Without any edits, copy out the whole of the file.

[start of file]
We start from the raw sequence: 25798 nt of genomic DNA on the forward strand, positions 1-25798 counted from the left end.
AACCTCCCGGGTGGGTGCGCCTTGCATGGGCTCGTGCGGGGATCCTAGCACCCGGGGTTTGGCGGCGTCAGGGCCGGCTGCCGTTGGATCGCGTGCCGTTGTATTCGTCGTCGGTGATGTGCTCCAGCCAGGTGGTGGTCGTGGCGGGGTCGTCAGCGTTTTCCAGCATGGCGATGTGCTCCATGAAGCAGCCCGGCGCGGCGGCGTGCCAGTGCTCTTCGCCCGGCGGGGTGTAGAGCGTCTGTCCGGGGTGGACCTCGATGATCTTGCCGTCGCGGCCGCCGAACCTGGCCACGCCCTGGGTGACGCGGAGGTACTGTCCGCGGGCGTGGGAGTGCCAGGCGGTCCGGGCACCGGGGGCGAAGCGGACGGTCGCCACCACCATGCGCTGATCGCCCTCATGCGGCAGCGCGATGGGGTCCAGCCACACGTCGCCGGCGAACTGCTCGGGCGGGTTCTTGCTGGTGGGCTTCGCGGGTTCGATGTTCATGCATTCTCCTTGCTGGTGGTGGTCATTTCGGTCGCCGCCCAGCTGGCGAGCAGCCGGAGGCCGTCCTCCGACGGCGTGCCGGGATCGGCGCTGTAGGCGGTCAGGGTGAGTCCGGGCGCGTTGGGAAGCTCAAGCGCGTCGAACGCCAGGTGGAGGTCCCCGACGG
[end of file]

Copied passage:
We start from the raw sequence: 25798 nt of genomic DNA on the forward strand, positions 1-25798 counted from the left end.
AACCTCCCGGGTGGGTGCGCCTTGCATGGGCTCGTGCGGGGATCCTAGCACCCGGGGTTTGGCGGCGTCAGGGCCGGCTGCCGTTGGATCGCGTGCCGTTGTATTCGTCGTCGGTGATGTGCTCCAGCCAGGTGGTGGTCGTGGCGGGGTCGTCAGCGTTTTCCAGCATGGCGATGTGCTCCATGAAGCAGCCCGGCGCGGCGGCGTGCCAGTGCTCTTCGCCCGGCGGGGTGTAGAGCGTCTGTCCGGGGTGGACCTCGATGATCTTGCCGTCGCGGCCGCCGAACCTGGCCACGCCCTGGGTGACGCGGAGGTACTGTCCGCGGGCGTGGGAGTGCCAGGCGGTCCGGGCACCGGGGGCGAAGCGGACGGTCGCCACCACCATGCGCTGATCGCCCTCATGCGGCAGCGCGATGGGGTCCAGCCACACGTCGCCGGCGAACTGCTCGGGCGGGTTCTTGCTGGTGGGCTTCGCGGGTTCGATGTTCATGCATTCTCCTTGCTGGTGGTGGTCATTTCGGTCGCCGCCCAGCTGGCGAGCAGCCGGAGGCCGTCCTCCGACGGCGTGCCGGGATCGGCGCTGTAGGCGGTCAGGGTGAGTCCGGGCGCGTTGGGAAGCTCAAGCGCGTCGAACGCCAGGTGGAGGTCCCCGACGG